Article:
Brad Pitt has had a barnstorming 2019, what with Once Upon A Time In Hollywood and also philosophical space epic Ad Astra. Writer-director James Gray pitches this as Apocalypse Now in space, and it's not hard to see why as Pitt's introverted astronaut heads off to Neptune to track down his missing father, narrating all the while.
The subtlety of Pitt's performance, whereby character Roy McBride's facade starts to crack, is quietly affecting. Less quiet but just as emotional is the final scene whereby Roy, having tracked down dad Cliff (Tommy Lee Jones), must finally learn to let go. Big emotions run rampant against the coldness of space in this visually arresting treat.
19. Joker – bathroom breakdown
Joker was arguably the biggest talking point of the autumn movie season, propelled to staggering box office success off the back of Joaquin Phoenix's ferociously committed performance.
He plays Arthur Fleck, a struggling, aspiring stand-up comic whose litany of emotional and physical humiliations hastens a transformation with serious implications for Gotham City. The moment of Arthur's emotional freefall, a quasi dance routine in a bathroom set to the despairing cellos on Hildur Gudnadottir's score, is both deeply sad and highly disturbing – a standout scene that reminds us of what Phoenix is capable of.
20. Judy – phone call to the children
Like John Wick star Keanu Reeves, actor Renee Zellweger has experienced a resurgent career boost in 2019. She stuns as tormented Hollywood icon Judy Garland in Judy, never sanding down her abrasive, drug-fuelled edges, but always making us care deeply for a talented individual who was horribly abused by the Hollywood studio system.
The movie shows us the twilight years of Garland's career as she was compelled to perform 'Talk of the Town' in London, far away from her children. The moment of emotional collapse during a telephone conversation is a powerful reminder that there's more to Zellweger than Bridget Jones.
21. Le Mans '66 – remembering Ken
For a movie so high on fumes both actual (all that Ford GT action) and figurative (one can practically smell the testosterone), Le Mans '66 has a surprisingly bittersweet sting in the tail. Those unfamiliar with the shared history between car designer Carroll Shelby (Matt Damon) and racing driver Ken Miles (Christian Bale) will likely have been poleaxed by the ending, centering on Ken's shocking automotive death just two months after completing Le Mans (although, controversially, not winning).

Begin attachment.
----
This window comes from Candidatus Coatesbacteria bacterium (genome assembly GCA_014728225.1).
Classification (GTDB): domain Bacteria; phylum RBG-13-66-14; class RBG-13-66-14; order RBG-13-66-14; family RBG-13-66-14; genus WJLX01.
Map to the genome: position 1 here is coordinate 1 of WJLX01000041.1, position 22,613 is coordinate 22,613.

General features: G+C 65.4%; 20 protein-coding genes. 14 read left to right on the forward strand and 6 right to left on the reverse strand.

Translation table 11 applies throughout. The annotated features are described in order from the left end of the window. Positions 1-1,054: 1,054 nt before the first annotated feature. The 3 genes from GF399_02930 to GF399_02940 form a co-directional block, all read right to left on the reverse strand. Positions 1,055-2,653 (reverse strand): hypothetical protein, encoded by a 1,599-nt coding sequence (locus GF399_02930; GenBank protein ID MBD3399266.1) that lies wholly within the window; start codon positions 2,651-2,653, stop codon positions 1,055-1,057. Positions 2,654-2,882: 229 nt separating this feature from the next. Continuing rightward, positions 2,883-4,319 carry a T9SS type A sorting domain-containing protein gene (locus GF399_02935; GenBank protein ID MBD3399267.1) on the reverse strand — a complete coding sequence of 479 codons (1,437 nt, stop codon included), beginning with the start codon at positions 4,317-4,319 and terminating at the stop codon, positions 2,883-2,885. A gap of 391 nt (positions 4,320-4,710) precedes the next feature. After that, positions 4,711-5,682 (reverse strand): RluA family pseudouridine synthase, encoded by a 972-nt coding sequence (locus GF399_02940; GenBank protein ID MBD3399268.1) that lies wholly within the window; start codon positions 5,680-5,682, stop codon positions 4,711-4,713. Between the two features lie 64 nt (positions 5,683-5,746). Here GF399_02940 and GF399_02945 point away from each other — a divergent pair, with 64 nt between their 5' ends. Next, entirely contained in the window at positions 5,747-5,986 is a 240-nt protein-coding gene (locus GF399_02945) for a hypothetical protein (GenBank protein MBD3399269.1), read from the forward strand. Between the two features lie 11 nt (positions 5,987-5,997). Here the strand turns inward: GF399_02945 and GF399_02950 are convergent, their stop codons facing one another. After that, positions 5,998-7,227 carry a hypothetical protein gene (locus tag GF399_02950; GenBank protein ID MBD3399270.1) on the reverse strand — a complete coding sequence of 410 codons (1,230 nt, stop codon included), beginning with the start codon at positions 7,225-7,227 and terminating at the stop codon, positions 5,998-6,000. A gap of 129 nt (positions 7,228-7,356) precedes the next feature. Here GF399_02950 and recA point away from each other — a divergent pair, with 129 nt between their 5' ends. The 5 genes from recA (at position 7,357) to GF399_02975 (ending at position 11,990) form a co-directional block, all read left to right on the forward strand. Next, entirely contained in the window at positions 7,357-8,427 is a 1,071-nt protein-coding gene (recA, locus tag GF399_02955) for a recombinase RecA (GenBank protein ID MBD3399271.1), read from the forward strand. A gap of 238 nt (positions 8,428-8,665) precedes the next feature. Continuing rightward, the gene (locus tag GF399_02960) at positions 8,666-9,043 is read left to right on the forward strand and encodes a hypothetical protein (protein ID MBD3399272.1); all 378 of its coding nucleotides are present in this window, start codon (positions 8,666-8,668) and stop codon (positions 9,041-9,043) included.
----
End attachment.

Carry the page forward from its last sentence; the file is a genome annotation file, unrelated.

The climactic moment of resolution between an affecting and powerful Damon, and an equally impressive Noah Jupe as Miles' son Peter, invests this roaring, turbo-charged drama with notes of sensitivity.
22. Frozen 2 - Olaf fades away
The world of Frozen is built as much around friendship as it is around the bonds of sisterhood. And cuddly snowman Olaf has been there alongside siblings Anna and Elsa since the beginning - his creation was foretold at the beginning of the very first Frozen, before his sentient nature became a delightful reality.
That's why the scene midway through Frozen 2, in which Elsa's discovery of her evil grandfather's misdeeds leads to self-sacrifice, has such heart-wrenching consequences. If she stops, then by definition the magic within Olaf must stop too, leading to the most heartbreaking use of a snow flurry since Tim Burton's Edward Scissorhands. The top-notch voice acting from Josh Gad and Kristen Bell (as Anna) helps enormously - although thankfully, it all works out with a happy ending, looping back around to that classic tune, 'Do You Want To Build a Snowman'.
23. Jumanji: The Next Level - Milo stays in Jumanji
In 2017, Jumanji: Welcome to the Jungle emerged as a wonderful surprise, not least because it afforded Dwayne Johnson the best possible opportunity to demonstrate his comic chops. Sequel The Next Level is just as hilarious, particularly in the scenes where Johnson's avatar Smolder Bravestone brilliantly assimilates the mannerisms of the grouchy (and decidedly non-muscular) Danny DeVito.
That said, The Next Level also packs a surprising emotional wallop during the climax. It occurs when Danny Glover's ageing character Milo, trapped inside the body of a winged horse, opts to stay within the Jumanji video game - he reasons that, with nothing left in his ordinary life, the opportunity "allows him to fly". It's so genuinely sweet and moving that we forget we are sympathising with an equine character.
24. Star Wars: The Rise of Skywalker – John Williams signs off
Composer John Williams' achievement with the nine-film-long Star Wars saga is nothing short of astonishing, surely the 21st century equivalent of Wagner's 'Rings Cycle' or Beethoven's Ninth. Since 1977, Williams has interwoven a remarkable plethora of character themes that capture the multifaceted emotional truths lurking within a galaxy far, far away.
It's more than a little heartwrenching to see him bow out from Star Wars with The Rise of Skywalker, but he does so triumphantly with a score that is by turns joyous, scary and utterly beautiful. Who will be brave enough to pick up the baton for the next round of movies is anyone's guess at this stage.
25. Little Women – Jo's book is published
Writer-director Greta Gerwig scrambles the timeline of Louisa May Alcott's classic 1868 novel, refreshing a property with which millions of people are familiar. Past and present, old and young, triumph and despair all criss-cross as the film zips between the older and younger March sisters, before it all reaches an appropriately celebratory climax.
We're witness to breakout writer Jo (a typically excellent Saoirse Ronan) as she synthesises her myriad life experiences into the novel that will become known as 'Little Women'. Alexandre Desplat's accompanying score is attractive yet purposeful, a perfect summation of life's contradictions, not to mention a terrifically rhythmic mirroring of the printing press on which Jo's novel comes to life.
Well, that's our list of the most emotional movie moments of 2019, and now we want to hear from you. Tweet us your choices @Cineworld.